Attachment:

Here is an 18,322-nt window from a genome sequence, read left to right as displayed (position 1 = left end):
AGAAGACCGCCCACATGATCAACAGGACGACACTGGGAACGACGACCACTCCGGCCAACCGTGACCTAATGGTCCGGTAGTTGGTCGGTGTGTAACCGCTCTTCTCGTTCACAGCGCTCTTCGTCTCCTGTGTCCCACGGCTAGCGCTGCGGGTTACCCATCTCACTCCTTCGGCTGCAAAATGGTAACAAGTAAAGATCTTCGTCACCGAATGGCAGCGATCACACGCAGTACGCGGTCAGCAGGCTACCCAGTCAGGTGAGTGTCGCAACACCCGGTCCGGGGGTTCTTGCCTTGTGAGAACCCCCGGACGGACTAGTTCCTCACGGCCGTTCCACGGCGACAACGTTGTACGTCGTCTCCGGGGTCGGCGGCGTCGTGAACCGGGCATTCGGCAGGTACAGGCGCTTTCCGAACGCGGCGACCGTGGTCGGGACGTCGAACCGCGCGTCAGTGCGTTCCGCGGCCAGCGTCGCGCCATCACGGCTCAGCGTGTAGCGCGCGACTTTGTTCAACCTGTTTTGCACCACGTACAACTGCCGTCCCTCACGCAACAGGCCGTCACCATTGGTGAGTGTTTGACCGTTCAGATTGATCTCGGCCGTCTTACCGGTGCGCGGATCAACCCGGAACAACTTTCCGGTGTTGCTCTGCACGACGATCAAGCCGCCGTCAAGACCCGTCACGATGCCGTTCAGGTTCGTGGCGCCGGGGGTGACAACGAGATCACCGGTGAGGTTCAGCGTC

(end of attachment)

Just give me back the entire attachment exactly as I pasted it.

Here is an 18,322-nt window from a genome sequence, read left to right as displayed (position 1 = left end):
AGAAGACCGCCCACATGATCAACAGGACGACACTGGGAACGACGACCACTCCGGCCAACCGTGACCTAATGGTCCGGTAGTTGGTCGGTGTGTAACCGCTCTTCTCGTTCACAGCGCTCTTCGTCTCCTGTGTCCCACGGCTAGCGCTGCGGGTTACCCATCTCACTCCTTCGGCTGCAAAATGGTAACAAGTAAAGATCTTCGTCACCGAATGGCAGCGATCACACGCAGTACGCGGTCAGCAGGCTACCCAGTCAGGTGAGTGTCGCAACACCCGGTCCGGGGGTTCTTGCCTTGTGAGAACCCCCGGACGGACTAGTTCCTCACGGCCGTTCCACGGCGACAACGTTGTACGTCGTCTCCGGGGTCGGCGGCGTCGTGAACCGGGCATTCGGCAGGTACAGGCGCTTTCCGAACGCGGCGACCGTGGTCGGGACGTCGAACCGCGCGTCAGTGCGTTCCGCGGCCAGCGTCGCGCCATCACGGCTCAGCGTGTAGCGCGCGACTTTGTTCAACCTGTTTTGCACCACGTACAACTGCCGTCCCTCACGCAACAGGCCGTCACCATTGGTGAGTGTTTGACCGTTCAGATTGATCTCGGCCGTCTTACCGGTGCGCGGATCAACCCGGAACAACTTTCCGGTGTTGCTCTGCACGACGATCAAGCCGCCGTCAAGACCCGTCACGATGCCGTTCAGGTTCGTGGCGCCGGGGGTGACAACGAGATCACCGGTGAGGTTCAGCGTC